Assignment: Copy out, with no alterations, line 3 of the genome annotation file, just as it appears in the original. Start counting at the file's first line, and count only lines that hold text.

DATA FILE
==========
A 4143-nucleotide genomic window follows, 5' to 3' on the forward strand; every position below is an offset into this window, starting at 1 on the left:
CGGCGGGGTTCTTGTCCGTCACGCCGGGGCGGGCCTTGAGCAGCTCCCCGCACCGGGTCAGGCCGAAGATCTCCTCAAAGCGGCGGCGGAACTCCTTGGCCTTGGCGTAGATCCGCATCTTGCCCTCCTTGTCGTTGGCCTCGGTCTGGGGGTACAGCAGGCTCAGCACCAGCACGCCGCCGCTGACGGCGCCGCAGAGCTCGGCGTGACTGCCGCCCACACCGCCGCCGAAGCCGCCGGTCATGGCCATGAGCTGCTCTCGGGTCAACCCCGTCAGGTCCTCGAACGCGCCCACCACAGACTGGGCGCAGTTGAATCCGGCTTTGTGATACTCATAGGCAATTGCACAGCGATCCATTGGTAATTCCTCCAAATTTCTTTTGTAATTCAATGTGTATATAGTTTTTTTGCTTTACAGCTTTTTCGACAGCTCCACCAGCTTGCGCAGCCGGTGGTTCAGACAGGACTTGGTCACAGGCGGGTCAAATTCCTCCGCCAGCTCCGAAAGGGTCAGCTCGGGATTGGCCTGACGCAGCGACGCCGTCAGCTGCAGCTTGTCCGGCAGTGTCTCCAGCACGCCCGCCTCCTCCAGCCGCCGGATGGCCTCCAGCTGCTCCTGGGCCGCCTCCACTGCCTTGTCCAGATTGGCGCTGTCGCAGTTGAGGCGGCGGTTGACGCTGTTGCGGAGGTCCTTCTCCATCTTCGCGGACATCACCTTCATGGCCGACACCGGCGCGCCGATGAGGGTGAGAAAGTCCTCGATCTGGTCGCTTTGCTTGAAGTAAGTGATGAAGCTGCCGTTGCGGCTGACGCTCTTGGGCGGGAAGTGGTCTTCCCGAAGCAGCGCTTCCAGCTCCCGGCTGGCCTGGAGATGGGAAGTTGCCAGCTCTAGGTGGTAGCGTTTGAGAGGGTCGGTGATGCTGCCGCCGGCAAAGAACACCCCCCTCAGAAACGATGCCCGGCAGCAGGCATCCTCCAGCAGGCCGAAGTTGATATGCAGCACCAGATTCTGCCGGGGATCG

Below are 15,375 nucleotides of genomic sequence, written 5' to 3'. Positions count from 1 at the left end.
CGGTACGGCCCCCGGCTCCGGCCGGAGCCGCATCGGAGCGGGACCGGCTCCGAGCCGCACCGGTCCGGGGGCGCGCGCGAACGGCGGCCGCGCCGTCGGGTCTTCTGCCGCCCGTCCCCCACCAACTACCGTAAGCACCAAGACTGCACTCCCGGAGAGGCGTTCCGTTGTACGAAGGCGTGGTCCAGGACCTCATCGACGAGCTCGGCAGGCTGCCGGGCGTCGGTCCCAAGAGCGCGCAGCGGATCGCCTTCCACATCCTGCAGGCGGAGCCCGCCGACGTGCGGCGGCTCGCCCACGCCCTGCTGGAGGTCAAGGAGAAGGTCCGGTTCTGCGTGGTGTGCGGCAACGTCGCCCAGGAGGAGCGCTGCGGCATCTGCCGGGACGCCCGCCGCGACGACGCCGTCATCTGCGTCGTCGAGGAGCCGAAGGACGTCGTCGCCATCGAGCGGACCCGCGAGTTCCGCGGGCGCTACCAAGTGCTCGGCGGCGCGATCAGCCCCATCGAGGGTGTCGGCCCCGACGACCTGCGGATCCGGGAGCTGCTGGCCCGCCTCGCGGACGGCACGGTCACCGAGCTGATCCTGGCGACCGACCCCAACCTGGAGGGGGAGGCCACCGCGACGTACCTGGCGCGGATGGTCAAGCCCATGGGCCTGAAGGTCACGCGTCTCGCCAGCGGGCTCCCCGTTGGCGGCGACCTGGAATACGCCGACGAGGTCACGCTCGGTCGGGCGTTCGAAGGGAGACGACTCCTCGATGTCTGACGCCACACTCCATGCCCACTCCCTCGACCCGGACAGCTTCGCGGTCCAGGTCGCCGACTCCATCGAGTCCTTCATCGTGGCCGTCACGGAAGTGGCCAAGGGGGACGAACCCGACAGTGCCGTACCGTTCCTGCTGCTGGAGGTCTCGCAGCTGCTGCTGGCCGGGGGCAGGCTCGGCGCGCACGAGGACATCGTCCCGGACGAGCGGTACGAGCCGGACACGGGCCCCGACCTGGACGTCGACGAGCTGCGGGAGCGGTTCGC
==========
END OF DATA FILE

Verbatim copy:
Below are 15,375 nucleotides of genomic sequence, written 5' to 3'. Positions count from 1 at the left end.